This is a personally dreaded scenario (but not the worst one!). You have been detected as a COVID-19 positive patient and now the ordeal starts. Depending on your exact health situation, and the criticality of the symptoms, you may be advised to self-quarantine or check into a hospital. The costs are of course different in these two alternative situations. One taxes you and your immediate family more, whereas another one taxes the healthcare system significantly.

But, at least, you got a correct assessment! There is a worse outcome, which is the next case.

Case of FALSE NEGATIVE (FN)

In the case of COVID-19, this is definitely the worst-case situation. A person, with the pathogen in his/her lungs, will go untreated. Depending on the underlying health conditions, and many other physiological parameters, the outcome is not necessarily a fatality, but surely this has higher personal and societal cost than the TP case. If this happens for someone in the high-risk cohort, then a tragic (and possibly avoidable) loss of life can ensue with a high enough possibility.

Case of FALSE POSITIVE (FP)

This is the most dreaded scenario for the medical system, patient, who, in reality, does not have the virus, is declared positive. The outcome can be of varying nature here. The person may be temporarily admitted into the healthcare system, thereby overloading the system and, more importantly, occupying extremely limited resources, which could have served a truly positive patient. If the person is sent back home, he/she goes through enormous emotional upheaval — for nothing — as he/she is really not infected.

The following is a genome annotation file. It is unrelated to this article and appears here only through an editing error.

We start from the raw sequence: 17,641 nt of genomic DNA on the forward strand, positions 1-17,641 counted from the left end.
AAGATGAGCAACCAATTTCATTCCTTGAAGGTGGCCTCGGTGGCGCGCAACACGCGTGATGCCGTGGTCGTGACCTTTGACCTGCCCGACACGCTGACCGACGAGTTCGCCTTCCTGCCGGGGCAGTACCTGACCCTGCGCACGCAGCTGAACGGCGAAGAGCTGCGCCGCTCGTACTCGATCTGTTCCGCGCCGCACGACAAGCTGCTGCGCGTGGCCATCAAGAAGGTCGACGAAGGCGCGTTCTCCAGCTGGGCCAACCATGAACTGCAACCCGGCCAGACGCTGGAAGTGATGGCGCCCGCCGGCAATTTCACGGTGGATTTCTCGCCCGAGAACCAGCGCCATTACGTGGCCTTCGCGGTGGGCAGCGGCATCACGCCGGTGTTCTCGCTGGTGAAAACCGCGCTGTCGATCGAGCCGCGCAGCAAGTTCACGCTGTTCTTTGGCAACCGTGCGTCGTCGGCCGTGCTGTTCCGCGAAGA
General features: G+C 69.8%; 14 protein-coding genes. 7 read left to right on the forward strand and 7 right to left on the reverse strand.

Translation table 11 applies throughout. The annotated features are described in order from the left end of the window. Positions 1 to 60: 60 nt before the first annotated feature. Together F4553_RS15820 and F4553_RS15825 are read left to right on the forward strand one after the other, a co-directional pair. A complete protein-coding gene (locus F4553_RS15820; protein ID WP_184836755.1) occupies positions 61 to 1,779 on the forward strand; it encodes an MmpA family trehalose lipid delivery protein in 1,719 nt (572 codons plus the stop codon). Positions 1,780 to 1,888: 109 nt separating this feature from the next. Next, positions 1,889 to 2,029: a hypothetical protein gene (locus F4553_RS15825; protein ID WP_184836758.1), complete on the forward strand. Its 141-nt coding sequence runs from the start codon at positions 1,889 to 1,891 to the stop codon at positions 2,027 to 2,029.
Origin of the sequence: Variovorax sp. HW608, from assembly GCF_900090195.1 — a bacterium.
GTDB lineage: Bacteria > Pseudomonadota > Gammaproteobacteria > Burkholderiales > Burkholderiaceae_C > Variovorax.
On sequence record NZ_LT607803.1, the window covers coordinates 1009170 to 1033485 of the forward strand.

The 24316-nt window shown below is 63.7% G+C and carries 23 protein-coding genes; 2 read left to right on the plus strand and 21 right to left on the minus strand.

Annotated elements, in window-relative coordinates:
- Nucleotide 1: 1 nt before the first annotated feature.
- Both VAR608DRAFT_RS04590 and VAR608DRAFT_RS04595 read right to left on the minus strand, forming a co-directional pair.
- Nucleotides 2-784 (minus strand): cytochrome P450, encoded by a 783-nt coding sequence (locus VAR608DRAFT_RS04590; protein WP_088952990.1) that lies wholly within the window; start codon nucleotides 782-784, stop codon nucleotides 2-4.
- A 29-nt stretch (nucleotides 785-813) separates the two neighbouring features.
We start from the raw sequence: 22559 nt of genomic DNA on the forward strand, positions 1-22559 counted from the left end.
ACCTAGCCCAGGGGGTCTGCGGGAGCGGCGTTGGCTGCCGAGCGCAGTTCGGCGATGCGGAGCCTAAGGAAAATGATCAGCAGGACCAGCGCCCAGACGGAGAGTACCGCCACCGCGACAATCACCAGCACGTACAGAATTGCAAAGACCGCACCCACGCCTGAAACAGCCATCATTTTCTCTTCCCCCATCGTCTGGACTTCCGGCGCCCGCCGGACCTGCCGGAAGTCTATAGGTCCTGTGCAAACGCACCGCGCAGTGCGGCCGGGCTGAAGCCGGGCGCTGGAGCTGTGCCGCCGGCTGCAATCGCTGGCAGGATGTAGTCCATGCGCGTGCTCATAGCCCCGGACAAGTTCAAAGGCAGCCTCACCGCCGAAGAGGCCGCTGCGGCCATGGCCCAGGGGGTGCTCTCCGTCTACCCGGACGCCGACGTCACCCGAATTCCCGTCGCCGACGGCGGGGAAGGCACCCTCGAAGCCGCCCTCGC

But a high accuracy is not the only metric by which a test should be judged. Equally important are the other measures like FP and FN numbers.

Statisticians have been doing these for a long time

Essentially, this kind of YES/NO test falls under the so-called binary classification systems. Statisticians have been dealing with these systems for a long time and they call the same metrics by a different set of names — Type-I and Type-II errors.

They even have a fancy name for a tabular representation of all the scenarios we discussed, it is called ‘Confusion Matrix’ and it looks like following,

Image source: Wikipedia (Creative Commons license)

The recent resurgence of machine learning systems and algorithms, many of which use some form of binary (or multi-class) classifiers (e.g. logistic regression, decision tree, support vector machines, and neural networks) at their core, have made this confusion matrix popular. It is one of the most widely used metrics for judging the performance of an ML system.

The great feature of this matrix is that once it is produced, we can calculate a number of useful metrics from just the four numbers,

Image source: Wikipedia (Creative Commons license)
Image source: Wikipedia (Creative Commons license)

Characteristics and variations of the specific biomedical test (or of the software algorithm in case of an ML system) will result in different numbers for these metrics. You can simply assign different costs to each of these metrics and tune the test/algorithm to minimize the overall cost.

In the specific case of COVID-19, however, we would not venture into such an exercise. Cost-benefit analyses of such a life-altering, global pandemic should be left to experts and policy-makers at the highest level. As data science practitioners, you will be empowered to know that the same tools, that you use in your ML algorithms or statistical modeling, are utilized for measuring the success of mission-critical medical testing and public health systems.